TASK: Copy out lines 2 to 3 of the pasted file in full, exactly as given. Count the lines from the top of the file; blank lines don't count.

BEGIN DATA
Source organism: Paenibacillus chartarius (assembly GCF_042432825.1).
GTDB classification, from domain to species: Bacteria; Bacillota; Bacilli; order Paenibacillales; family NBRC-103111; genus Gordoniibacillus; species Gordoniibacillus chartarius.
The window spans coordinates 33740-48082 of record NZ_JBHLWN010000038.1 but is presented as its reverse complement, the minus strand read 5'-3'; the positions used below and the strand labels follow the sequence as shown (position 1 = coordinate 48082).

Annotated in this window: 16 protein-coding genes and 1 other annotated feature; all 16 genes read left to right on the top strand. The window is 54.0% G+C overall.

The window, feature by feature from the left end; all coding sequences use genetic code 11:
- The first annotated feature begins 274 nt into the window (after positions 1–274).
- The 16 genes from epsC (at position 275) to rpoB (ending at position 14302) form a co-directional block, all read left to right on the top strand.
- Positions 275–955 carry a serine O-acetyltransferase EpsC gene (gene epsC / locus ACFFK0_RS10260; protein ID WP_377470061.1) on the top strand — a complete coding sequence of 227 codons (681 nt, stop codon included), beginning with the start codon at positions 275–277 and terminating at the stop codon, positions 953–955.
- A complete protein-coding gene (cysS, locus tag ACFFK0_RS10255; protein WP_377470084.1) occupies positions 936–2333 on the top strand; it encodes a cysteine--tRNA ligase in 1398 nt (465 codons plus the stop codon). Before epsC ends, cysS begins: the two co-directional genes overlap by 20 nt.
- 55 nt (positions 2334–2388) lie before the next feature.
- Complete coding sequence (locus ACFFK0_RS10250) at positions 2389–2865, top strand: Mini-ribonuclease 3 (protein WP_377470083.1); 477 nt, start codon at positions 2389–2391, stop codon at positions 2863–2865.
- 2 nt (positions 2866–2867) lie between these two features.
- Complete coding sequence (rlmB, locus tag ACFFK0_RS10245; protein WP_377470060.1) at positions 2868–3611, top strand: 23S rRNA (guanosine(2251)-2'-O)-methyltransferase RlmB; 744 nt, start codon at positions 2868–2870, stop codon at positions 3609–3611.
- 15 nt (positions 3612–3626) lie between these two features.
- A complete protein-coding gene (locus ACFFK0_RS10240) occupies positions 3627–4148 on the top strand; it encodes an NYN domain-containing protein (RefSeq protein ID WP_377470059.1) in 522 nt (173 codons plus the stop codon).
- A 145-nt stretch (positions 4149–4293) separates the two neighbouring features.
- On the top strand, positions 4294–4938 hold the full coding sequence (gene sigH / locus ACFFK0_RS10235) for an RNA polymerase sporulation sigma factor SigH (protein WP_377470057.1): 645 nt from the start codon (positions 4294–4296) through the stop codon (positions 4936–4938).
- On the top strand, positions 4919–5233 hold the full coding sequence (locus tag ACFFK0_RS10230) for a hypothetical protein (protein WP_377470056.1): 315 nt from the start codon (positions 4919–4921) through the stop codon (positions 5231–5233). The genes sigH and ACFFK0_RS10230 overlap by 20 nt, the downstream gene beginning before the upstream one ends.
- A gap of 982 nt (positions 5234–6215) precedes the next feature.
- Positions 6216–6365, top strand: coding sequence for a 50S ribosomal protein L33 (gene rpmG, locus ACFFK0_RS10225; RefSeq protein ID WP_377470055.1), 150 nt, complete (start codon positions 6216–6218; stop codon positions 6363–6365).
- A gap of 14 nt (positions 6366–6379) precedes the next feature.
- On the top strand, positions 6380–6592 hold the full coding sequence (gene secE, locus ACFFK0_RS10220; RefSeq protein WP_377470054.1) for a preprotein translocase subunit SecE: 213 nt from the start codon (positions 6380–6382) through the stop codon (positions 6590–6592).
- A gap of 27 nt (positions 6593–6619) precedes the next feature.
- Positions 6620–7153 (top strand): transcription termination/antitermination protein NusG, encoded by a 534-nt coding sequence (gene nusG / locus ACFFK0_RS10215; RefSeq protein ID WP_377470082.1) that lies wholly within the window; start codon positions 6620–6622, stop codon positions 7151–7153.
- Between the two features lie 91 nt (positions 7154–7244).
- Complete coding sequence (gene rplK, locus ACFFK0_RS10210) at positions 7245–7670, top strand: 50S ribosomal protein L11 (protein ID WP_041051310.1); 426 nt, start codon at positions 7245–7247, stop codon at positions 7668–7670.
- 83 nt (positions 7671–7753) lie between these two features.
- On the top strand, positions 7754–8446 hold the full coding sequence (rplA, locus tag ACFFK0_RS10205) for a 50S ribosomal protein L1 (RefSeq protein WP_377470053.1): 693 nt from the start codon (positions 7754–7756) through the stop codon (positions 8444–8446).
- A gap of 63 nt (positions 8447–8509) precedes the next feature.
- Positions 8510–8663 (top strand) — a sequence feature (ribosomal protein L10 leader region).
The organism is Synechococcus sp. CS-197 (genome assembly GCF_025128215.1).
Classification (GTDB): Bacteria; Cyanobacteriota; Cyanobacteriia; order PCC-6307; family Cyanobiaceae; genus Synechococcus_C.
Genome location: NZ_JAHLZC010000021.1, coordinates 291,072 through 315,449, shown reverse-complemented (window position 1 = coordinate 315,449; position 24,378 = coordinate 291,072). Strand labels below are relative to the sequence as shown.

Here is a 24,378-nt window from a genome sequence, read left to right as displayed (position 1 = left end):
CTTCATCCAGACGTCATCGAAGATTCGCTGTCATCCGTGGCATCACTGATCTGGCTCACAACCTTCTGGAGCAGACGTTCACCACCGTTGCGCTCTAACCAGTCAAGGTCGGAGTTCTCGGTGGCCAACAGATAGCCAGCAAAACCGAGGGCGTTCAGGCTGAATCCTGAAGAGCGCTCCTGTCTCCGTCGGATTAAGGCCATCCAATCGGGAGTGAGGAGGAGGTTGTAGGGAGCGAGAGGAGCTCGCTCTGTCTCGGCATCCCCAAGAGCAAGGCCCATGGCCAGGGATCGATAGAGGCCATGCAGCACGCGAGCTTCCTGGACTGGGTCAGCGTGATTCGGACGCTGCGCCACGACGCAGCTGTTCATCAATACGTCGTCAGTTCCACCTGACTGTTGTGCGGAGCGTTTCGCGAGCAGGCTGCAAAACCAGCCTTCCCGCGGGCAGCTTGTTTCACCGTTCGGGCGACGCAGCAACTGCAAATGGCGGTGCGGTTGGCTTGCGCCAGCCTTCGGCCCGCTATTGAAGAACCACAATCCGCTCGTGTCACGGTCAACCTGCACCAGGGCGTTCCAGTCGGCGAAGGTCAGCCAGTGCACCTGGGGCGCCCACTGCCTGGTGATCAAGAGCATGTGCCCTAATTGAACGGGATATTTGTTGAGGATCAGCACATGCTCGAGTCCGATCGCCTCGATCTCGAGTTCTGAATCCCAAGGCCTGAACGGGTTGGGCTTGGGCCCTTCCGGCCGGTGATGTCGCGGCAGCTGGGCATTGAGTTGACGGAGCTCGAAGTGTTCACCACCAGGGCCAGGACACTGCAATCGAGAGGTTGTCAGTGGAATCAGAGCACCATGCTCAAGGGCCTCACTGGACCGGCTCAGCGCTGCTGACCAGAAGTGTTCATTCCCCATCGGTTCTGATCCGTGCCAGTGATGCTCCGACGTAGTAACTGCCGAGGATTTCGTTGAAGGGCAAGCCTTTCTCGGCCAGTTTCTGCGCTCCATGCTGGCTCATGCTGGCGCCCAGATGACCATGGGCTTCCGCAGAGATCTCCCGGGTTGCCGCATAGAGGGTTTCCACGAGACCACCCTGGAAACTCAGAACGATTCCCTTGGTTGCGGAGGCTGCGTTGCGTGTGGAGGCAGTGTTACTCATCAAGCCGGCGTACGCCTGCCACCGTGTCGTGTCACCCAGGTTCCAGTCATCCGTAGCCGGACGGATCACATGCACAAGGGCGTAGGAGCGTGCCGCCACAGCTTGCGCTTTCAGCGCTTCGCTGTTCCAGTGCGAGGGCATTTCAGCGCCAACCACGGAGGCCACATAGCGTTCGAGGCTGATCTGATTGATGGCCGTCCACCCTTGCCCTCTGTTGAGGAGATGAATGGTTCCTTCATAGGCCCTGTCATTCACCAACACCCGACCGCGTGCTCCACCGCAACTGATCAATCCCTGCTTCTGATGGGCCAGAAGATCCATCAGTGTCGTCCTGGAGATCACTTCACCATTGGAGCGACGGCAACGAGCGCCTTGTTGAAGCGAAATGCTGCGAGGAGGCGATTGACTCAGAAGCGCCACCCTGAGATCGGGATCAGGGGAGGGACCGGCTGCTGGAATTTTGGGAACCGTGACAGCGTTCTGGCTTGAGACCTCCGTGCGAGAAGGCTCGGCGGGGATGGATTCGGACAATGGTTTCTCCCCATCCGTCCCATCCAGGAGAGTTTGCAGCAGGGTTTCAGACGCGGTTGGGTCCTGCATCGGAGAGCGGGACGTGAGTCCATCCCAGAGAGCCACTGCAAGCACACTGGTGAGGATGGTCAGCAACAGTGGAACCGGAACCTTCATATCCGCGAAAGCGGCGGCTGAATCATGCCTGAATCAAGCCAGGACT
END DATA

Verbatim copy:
GTDB classification, from domain to species: Bacteria; Bacillota; Bacilli; order Paenibacillales; family NBRC-103111; genus Gordoniibacillus; species Gordoniibacillus chartarius.
The window spans coordinates 33740-48082 of record NZ_JBHLWN010000038.1 but is presented as its reverse complement, the minus strand read 5'-3'; the positions used below and the strand labels follow the sequence as shown (position 1 = coordinate 48082).